GoReport logo 2018SaaS PropTech business GoReport* has appointed Anthony Walker as its new CEO. The Belfast, UK-based business says it is looking to expand its portfolio of digital surveying solutions for the commercial and residential property sectors.

PropTech passion

GoReport - Anthony Walker, CEO of GoReport (Nov 2018)Walker has more than 30 years’ industry experience as a surveyor and project manager. He chairs the RICS Building Surveying Professional Board Group on which he also leads on PropTech, and he developed and led the PropTech offer at Trident Building Consultancy for over four years.

He has also held a number of senior positions within the public and private sector including 10 years with the Department for Education where he led the Property Data Survey Programme, the largest single building surveying programme in Europe covering more than 52 million square metres of internal area. Walker said:

“PropTech is my passion and has been central in my professional life for over 20 years. Most recently I’ve witnessed first-hand how much simpler and effective GoReport makes intelligent data capturing for surveyors on site and the added value it brings for their clients. Their customer service is something that stands them out in this space. I’m really looking forward to being a part of the continued growth and development of this innovative company.”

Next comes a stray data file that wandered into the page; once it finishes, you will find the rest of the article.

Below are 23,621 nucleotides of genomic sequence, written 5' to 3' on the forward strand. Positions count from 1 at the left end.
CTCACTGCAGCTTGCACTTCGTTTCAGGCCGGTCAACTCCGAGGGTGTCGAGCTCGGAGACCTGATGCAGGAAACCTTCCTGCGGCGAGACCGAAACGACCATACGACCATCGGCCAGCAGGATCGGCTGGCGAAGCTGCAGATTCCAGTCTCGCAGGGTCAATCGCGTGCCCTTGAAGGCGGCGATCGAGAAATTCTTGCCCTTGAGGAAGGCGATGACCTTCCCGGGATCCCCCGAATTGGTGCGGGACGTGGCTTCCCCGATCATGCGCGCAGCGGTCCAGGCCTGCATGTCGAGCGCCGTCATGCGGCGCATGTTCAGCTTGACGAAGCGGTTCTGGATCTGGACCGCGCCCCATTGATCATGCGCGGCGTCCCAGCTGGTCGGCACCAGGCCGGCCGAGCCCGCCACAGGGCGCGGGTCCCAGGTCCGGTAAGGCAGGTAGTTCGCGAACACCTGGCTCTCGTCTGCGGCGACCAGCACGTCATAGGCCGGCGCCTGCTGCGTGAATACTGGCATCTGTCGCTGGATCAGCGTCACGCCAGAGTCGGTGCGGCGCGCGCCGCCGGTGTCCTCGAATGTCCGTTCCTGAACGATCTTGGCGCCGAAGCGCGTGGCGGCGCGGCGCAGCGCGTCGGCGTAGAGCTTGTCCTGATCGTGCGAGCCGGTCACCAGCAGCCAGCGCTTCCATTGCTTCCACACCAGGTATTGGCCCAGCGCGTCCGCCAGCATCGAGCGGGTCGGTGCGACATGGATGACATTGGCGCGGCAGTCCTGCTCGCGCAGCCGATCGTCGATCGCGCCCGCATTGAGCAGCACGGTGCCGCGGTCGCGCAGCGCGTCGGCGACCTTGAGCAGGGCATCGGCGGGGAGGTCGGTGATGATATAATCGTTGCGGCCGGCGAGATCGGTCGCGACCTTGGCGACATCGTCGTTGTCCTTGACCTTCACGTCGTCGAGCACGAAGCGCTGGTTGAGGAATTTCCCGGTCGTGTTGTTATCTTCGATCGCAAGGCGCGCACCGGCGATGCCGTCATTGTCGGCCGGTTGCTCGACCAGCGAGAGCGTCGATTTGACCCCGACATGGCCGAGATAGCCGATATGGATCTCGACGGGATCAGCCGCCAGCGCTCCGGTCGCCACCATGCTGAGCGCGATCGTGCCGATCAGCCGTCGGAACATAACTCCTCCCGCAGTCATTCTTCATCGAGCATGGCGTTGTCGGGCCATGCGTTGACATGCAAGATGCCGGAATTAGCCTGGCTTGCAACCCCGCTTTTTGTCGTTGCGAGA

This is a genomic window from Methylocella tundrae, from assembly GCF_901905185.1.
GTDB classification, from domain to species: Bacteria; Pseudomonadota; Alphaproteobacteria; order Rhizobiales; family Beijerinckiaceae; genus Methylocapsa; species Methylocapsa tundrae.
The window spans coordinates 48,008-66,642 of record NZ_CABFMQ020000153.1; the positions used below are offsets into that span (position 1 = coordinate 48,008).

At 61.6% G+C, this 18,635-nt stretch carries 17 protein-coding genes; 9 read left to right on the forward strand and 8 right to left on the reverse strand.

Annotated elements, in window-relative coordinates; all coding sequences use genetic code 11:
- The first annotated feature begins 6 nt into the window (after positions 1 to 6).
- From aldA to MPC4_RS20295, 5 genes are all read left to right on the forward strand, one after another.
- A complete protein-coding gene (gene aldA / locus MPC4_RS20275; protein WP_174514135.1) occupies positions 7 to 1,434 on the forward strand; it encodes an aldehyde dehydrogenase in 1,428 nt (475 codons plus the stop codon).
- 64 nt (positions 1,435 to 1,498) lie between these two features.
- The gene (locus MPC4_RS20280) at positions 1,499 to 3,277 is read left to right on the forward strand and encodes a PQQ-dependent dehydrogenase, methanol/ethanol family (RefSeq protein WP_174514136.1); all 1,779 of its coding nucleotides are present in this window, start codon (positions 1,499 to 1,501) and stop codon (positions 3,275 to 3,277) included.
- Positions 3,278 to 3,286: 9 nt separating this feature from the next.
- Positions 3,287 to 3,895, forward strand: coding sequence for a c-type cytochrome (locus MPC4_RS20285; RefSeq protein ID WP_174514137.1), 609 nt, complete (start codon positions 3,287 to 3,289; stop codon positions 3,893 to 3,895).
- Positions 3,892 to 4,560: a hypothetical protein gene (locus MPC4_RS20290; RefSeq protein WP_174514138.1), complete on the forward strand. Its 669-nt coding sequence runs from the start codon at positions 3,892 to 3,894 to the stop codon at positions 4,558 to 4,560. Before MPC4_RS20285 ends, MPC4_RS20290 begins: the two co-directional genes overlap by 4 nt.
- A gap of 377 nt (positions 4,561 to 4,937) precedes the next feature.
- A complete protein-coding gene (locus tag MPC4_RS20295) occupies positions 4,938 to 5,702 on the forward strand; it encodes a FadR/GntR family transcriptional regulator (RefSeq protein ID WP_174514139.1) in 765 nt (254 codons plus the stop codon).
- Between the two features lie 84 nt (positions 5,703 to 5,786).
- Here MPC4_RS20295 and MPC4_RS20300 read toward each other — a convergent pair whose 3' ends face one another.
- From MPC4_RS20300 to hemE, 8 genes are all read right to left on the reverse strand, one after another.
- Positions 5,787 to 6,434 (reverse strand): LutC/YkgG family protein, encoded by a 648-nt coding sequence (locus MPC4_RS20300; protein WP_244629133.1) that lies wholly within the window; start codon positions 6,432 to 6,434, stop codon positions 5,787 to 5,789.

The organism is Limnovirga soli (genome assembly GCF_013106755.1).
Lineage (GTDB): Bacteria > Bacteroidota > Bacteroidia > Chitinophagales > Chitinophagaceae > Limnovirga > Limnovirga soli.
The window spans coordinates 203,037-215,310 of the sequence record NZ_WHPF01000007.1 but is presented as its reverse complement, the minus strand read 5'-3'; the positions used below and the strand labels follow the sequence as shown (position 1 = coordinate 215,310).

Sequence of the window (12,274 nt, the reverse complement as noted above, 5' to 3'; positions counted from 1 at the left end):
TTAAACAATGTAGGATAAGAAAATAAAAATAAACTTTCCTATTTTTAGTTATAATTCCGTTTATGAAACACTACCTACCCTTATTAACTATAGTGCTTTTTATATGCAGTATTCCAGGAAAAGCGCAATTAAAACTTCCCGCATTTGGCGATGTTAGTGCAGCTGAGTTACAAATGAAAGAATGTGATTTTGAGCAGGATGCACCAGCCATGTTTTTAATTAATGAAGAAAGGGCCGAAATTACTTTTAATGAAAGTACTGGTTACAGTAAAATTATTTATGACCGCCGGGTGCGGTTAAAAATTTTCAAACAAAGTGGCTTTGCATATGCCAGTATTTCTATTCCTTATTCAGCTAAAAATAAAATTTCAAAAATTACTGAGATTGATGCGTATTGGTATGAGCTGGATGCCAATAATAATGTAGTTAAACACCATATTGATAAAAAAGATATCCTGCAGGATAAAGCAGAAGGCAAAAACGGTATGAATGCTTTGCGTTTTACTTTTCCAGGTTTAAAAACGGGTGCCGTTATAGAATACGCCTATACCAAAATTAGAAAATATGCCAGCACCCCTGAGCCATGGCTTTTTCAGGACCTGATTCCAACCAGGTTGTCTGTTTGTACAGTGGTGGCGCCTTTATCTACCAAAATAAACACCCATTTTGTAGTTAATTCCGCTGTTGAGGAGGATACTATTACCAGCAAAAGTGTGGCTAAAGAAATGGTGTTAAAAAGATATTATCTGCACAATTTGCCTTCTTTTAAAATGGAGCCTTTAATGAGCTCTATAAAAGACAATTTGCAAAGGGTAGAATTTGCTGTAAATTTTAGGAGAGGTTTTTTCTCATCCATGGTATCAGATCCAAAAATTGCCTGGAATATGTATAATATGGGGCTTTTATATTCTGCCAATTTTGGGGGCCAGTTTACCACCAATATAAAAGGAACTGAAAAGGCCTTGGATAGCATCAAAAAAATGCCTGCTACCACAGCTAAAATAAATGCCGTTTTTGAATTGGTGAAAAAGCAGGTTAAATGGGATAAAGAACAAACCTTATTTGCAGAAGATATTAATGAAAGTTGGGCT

GoReport is best known for its software for surveyors, project managers and estates managers, capturing site data electronically to convert into vital property management information, reports and data analytics. Founded by Conor Moran, the business launched its iPad-based application in November 2012 (post), enabling companies to create standard data capture and report templates for their surveys, so that surveyors can then efficiently capture information on-site. Early users reported time savings of up to 70% in compiling reports, and support for RICS standard reports followed in 2014. Moran left GoReport and joined Aveva in early 2017.